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Buoyancy disorders of ornamental fish: a review of cases seen in veterinary practice

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Abstract

In veterinary practice, buoyancy disorders are common in goldfish, often having a sudden onset and present floating at the surface or lying on the bottom. Fifty eight affected fish were examined in detail over a period of 11.5 years, of which 47 were goldfish: there were almost equal numbers of short-bodied and long-bodied goldfish. In many cases, there were no external lesions and no consistent environmental factors could be identified. Radiography was performed in 49 fish and proved the most useful investigative approach. Several radiographic abnormalities were found in goldfish including over-inflation (44%), displacement (22%), fluid accumulation(12%) and rupture (2%) of the swim bladder and intestinal tympany (6%). Post mortem and histological examinations were performed on 35 goldfish: findings included systemic granulomatous disease (23%), abnormal fluid in the swim bladder (23%), polycystic kidney disease (17%) and several other internal diseases (20%). However, 17% of goldfish had no identifiable pathology and no consistent radiographic features. Pathological findings in other species were varied and only rupture of the swim bladder in orfe and a renal tumour in oscars were significant. Most cases were euthanased on initial examination due to advanced disease but a quarter were treated conservatively. There was a very poor response to treatment and several environmental, medical and surgical approaches are discussed. (PDF) Buoyancy disorders of ornamental fish: a review of cases seen in veterinary practice. Available from: https://www.researchgate.net/publication/301731661_Buoyancy_disorders_of_ornamental_fish_a_review_of_cases_seen_in_veterinary_practice [accessed Mar 17 2022].
21 Fish Veterinary Journal • Number 9 • 2007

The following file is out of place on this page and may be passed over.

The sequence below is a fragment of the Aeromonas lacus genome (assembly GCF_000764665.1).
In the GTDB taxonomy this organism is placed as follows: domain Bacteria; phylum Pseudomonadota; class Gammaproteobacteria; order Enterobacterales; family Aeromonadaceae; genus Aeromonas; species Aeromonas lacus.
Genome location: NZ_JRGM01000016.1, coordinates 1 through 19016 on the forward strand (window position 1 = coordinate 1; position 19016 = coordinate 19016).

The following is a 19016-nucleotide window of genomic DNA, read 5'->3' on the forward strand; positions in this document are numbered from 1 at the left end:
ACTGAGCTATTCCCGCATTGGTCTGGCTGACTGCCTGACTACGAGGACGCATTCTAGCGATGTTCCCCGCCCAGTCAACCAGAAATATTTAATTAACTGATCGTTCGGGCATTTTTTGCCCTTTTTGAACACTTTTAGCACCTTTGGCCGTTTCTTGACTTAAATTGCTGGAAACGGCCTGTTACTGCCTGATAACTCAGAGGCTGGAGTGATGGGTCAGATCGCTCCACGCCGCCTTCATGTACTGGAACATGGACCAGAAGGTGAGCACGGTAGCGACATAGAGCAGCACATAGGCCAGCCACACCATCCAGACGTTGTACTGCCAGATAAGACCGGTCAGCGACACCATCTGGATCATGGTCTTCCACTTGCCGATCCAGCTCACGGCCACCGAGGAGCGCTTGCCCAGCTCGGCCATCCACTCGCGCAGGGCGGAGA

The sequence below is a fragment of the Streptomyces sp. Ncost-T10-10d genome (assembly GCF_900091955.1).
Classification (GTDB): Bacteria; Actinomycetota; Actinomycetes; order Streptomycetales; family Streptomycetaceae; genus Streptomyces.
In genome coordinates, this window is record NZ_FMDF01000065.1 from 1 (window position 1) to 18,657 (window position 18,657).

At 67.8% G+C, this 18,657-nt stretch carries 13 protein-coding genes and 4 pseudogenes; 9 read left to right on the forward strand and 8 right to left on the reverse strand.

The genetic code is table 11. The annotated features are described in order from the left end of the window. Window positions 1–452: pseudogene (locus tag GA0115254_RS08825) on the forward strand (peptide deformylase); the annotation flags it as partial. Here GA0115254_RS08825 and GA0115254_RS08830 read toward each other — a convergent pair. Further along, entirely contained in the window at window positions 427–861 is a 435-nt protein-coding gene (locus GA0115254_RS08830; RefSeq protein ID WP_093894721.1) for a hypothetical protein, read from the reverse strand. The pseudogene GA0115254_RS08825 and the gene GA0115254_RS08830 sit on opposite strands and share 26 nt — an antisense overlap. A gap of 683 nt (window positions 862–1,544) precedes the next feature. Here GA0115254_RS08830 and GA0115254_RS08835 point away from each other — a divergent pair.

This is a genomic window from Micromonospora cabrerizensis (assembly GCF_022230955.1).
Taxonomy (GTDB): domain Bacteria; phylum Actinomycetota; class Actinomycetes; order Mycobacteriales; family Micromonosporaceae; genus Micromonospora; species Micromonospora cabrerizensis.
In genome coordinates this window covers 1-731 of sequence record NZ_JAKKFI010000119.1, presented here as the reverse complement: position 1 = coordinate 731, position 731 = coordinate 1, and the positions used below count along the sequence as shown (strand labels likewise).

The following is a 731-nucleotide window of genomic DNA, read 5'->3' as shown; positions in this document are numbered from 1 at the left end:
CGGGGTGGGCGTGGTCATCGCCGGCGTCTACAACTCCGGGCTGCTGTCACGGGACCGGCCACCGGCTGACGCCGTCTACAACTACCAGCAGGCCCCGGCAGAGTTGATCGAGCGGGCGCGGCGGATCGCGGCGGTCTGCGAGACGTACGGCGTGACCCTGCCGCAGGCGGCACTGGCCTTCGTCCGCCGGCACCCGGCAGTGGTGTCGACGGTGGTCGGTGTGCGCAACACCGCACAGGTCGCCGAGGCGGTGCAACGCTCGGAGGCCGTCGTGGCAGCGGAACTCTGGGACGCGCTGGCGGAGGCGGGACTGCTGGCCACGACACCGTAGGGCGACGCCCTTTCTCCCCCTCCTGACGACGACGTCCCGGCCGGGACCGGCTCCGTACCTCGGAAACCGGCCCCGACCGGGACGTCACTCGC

Fish Veterinary Journal • Number 9 • 2007 22
Oisín Naughton is a Scientific Technical Officer with the Marine Institute,
co-ordinating an inter-regional Coastal Zone Management project under
the AquaReg programme. He is also involved with the National Sea Lice
Monitoring programme and management initiatives in the aquaculture sec-
tor. Oisín studied Aquaculture and Applied Aquatic Sciences in the Galway-
Mayo Institute of Technology, and undertook a B.Sc. (Hons) degree in Marine
Science at the National University of Ireland, Galway. He also holds a M.Sc.
in Zoology from the National University of Ireland, Galway in 2001.
David Tierney is a director of Fulmar Ecological Services, a company offer-
ing aquatic and terrestrial monitoring surveys, species identification and
data analysis. He worked as a member of the National Sea Lice Monitoring
team in the Marine Institute from March 2003 to December 2004. He
graduated with a B.Sc. (Hons) in Zoology in 1996 and also holds a PhD in
Zoology, both from the National University of Ireland, Galway.
Frank Kane is a member of the National Sea Lice Monitoring team in the
Marine Institute, and has held this position for the past four years. Frank
studied Aquaculture and Applied Aquatic Sciences in the Galway-Mayo
Institute of Technology. He also undertook a B.Sc. degree in Applied Marine
Biology in Heriot-Watt University in Edinburgh.
Dr. Lorraine Copley is a Post-doctoral Scientist with the University College
Dublin, researching vaccines for sea lice on salmonids. She completed a
three-year postdoctoral research programme on sea lice biology and inter-
actions at Galway-Mayo Institute of Technology in January 2006. Prior to
this she was employed as a member of the National Sea Lice Monitoring
team at the Marine Institute. Dr. Copley completed a PhD degree in 1999, a
Masters Qualifier in 1995 and a B.Sc. degree in 1993, all in Zoology at the
National University of Ireland, Galway.
Pauline O’Donohoe is the manager of the National Sea Lice Monitoring
Programme run by the Marine Institute and has held this position since
January 2001. She is at present completing her M.Sc. degree at the Galway-
Mayo Institute of Technology. Pauline graduated with a Diploma in Aquatic
Science from GMIT and holds a B.Sc. (Hons) degree in Marine Science from
the National University of Ireland, Galway.
Buoyancy disorders of ornamental fish: a
review of cases seen in veterinary practice
William H Wildgoose
655 High Road, Leyton, London E10 6RA
Abstract
In veterinary practice, buoyancy disorders are common in goldfish, often
having a sudden onset and present floating at the surface or lying on the
bottom. Fifty eight affected fish were examined in detail over a period of
11.5 years, of which 47 were goldfish: there were almost equal numbers
of short-bodied and long-bodied goldfish. In many cases, there were no